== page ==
This weekend is my birthday, and for the first time in my life, it doesn’t signify anything, except the normal I’m getting older. Ok, perhaps, it’s not the first time, but it is definitely the first time I FEEL like it’s just another day. But instead of it being all about me, my birthday made me think about how ME came to be. I’ll leave the stork part out and focus instead on the major influences that have propelled me to this present moment, on the precipice of another birthday. And the majorist of major influences is my family.
The best way to describe my family is as a matriarchy. The women of my family – my mom, her five sisters, my recently passed grandmother, my sister and of course the girl-kids – are all very opinionated, and will rarely back down from any challenge. When I was a little girl, one of my most vivid memories was of my grandmother teaching me how to swim the side stroke. Despite the fact that I took lessons twice a week, she was insistent I learned the stroke before it was taught in class, so I could work to perfect it in class. She pushed me to always challenge myself and that only my determination and proactive attitude would get me ahead in life. We would sit together and do crosswords for fun, she said that while playing with dolls had its place, my mind would always be front and center, throughout my life. From my grandmother, I learned about the importance of family, not because she insisted that it was important, but because we all came together around her.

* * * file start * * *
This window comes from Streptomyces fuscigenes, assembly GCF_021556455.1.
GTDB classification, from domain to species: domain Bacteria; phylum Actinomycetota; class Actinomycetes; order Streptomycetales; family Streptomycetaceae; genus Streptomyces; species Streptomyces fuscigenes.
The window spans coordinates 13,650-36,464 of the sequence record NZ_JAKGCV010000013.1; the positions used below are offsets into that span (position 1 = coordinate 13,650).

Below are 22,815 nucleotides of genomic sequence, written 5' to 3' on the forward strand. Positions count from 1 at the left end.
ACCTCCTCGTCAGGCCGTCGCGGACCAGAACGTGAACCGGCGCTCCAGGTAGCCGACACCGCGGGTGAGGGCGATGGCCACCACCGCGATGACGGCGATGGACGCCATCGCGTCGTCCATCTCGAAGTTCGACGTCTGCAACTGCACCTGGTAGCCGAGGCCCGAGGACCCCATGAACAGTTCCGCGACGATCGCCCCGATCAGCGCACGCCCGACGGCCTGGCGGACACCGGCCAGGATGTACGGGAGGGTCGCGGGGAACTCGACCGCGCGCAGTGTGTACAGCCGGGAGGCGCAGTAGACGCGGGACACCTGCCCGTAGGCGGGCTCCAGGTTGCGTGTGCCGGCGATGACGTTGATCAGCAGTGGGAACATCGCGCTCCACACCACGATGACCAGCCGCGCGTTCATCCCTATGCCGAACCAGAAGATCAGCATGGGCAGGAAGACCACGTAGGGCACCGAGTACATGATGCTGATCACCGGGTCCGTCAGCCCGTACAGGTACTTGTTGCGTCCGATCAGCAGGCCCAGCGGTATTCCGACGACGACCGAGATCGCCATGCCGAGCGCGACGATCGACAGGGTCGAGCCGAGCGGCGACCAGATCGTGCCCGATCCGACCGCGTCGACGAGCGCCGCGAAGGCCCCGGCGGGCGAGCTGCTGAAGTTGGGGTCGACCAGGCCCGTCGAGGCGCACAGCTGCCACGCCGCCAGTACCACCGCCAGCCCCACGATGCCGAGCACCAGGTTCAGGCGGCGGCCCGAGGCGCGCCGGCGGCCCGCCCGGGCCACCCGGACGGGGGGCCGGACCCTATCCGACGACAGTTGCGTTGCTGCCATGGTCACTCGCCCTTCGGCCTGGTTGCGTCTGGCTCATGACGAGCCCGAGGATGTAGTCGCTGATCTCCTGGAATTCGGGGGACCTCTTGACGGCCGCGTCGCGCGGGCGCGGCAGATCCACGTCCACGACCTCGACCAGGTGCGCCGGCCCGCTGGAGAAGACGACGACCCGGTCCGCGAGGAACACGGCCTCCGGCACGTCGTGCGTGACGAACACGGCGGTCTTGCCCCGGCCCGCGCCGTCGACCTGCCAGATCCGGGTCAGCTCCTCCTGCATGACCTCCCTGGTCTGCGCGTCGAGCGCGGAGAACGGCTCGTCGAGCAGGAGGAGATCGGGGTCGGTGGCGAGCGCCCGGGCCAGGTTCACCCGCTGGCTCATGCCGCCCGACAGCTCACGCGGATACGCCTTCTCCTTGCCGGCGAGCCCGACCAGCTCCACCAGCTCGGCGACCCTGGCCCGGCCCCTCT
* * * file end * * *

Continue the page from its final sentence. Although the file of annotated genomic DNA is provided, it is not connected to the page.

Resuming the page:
With the rest my female family members, education was the most important. I gained a deep admiration for knowledge and determination, since that was how my aunts expected me to be. Instead of feeling stifled, I learned that an education opened doors. My aunts were adamant I gain a higher education, at a minimum a bachelor’s degree. Follow your dreams, they said, but never settle, get your degree and then do something with it! They urged me never to take a back seat and that my ability to move ahead should never come at the expense of others. My mom and aunts hold each other up, which to me is the best kind of community, a community that supports, and is strengthened by the other. To sum it up so far: mental prowess/education + community solidarity = me. That just leaves the other huge part of me. And I’m not talking about my bootylishous bod. No, that’s a given. What I’m talking about is my argumentativeness. A gift from my sister. What is a question without a rebuttal? A slick remark without a sarcastic rejoinder? A joke without a witty retort? You get my drift. A birthday is a cause for celebration, not only for yourself, but also in how you became that way. Nature and nurture with a bit of chance mixed in. And celebrating family, at least for me, is a huge part of my birthday. What are your thoughts about birthdays? Do you think of them as more than just a day on the calendar and how so?